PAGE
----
King Roger's
Utahna Faith

"We now have coon," reads the sign in the store window. Ariel had a pet raccoon when she was a child, so the news doesn't make her happy. But they do have great and cheap soul food at King Roger's. Beans and rice, dark meat chicken cooking off the bone, oyster po' boy sandwiches on home baked bread. Everything cooked right there by old ladies who wear violet-trimmed hats on Sunday mornings and call Ariel babygirl when she orders. The outside of the place is painted tangerine. A few tables sit on a concrete slab, bolted down. One palm tree bursts out of a deteriorating bamboo basket. Inside, a line. Always a line. Cheap, good food.

Ariel went there with Vince. He took her there. He took her there, introduced her to the place, though she had seen it sometimes while walking her dog, or while riding by with a friend. But she took him there too, as in treated him when he was out of money. Always out of money. Ariel was in love and sympathetic. Not anymore. Not sympathetic. And, she hopes, not in love.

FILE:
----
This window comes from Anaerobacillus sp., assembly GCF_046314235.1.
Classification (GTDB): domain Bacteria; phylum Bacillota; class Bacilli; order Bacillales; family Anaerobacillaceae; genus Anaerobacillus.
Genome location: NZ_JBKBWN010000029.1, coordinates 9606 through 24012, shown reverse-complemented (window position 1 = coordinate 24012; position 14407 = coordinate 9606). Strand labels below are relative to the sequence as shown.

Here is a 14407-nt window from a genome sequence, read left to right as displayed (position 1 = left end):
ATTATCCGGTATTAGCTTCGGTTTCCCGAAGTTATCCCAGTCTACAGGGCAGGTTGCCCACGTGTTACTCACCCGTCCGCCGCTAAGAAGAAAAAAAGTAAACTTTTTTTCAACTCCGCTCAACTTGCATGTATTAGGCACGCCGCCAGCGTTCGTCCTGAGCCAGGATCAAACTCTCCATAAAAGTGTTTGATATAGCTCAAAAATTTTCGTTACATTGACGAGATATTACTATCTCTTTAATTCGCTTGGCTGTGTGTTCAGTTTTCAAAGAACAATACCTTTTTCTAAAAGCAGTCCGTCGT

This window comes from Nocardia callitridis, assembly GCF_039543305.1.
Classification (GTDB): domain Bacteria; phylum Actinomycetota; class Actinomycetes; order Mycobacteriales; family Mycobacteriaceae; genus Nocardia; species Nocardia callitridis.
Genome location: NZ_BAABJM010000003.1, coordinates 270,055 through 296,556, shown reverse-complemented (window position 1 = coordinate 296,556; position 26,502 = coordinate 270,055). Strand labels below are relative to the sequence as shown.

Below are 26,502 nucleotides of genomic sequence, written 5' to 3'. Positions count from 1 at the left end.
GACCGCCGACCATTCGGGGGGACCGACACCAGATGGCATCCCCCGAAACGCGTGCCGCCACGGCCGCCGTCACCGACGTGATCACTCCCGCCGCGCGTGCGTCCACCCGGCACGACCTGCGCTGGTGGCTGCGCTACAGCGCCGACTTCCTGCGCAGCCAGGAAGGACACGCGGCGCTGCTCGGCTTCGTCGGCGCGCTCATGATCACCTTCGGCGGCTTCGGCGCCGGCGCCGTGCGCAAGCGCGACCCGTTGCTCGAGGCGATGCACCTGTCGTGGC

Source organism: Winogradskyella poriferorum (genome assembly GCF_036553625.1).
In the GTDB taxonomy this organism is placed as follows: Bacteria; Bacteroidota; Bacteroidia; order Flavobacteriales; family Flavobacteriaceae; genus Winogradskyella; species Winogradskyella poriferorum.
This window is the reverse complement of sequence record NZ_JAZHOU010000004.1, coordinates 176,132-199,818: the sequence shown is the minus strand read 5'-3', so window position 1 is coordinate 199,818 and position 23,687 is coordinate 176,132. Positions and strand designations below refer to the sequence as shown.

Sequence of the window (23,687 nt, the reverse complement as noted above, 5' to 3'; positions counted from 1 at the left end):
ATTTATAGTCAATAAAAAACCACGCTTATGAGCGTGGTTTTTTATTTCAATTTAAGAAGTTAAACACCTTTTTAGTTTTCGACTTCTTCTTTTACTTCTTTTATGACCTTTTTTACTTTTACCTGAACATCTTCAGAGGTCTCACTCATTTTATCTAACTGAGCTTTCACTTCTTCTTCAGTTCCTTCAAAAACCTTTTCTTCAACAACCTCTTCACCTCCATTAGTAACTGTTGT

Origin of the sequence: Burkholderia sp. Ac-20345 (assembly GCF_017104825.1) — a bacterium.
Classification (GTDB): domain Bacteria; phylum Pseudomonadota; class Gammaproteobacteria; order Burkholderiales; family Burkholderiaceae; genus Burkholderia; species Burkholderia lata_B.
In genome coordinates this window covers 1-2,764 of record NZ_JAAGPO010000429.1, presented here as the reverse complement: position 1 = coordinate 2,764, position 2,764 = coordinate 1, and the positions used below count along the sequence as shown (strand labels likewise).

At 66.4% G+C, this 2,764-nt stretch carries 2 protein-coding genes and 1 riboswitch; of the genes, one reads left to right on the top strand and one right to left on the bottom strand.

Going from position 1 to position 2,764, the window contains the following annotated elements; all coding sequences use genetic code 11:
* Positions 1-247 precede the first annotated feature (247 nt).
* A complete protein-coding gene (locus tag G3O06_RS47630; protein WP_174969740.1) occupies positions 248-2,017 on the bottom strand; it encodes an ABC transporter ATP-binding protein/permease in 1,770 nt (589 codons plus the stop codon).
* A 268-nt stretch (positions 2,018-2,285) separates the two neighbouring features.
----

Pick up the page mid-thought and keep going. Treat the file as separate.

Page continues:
Vince said he was part Puerto Rican. Street cred. He talked about 'his people', which would include all people of color, versus 'white people'. He acted as though he belonged at that little store and Ariel didn't. Like he was her ticket in. Ariel found out later, after Vince was institutionalized, that no one in his family was Puerto Rican. No one in his family could possibly be called any ethnicity 'of color'. It was all a bizarre lie. That and so much more.


A bizarre lie.


Ariel goes alone now to the tangerine store on the corner. She never sees raccoon on the menu, or hears anyone order it, and she is glad. She buys an oyster po' boy and a side of rice and crowder peas with ham hocks and greens. She is gaining weight. She dyes her hair back to its natural color and lets it go. Her skin is pale, pale, and she loves it. It matches how she feels now, since him. Diminished. Drained. Pale. But ready to regrow.

Skin color doesn't stop a bling-blinged homeboy from telling her as she leaves with her soul food:

"Baby, you be lookin' like a sistah."

A sistah.

Maybe so.

First published: May, 2006
comments to the writer: Knob'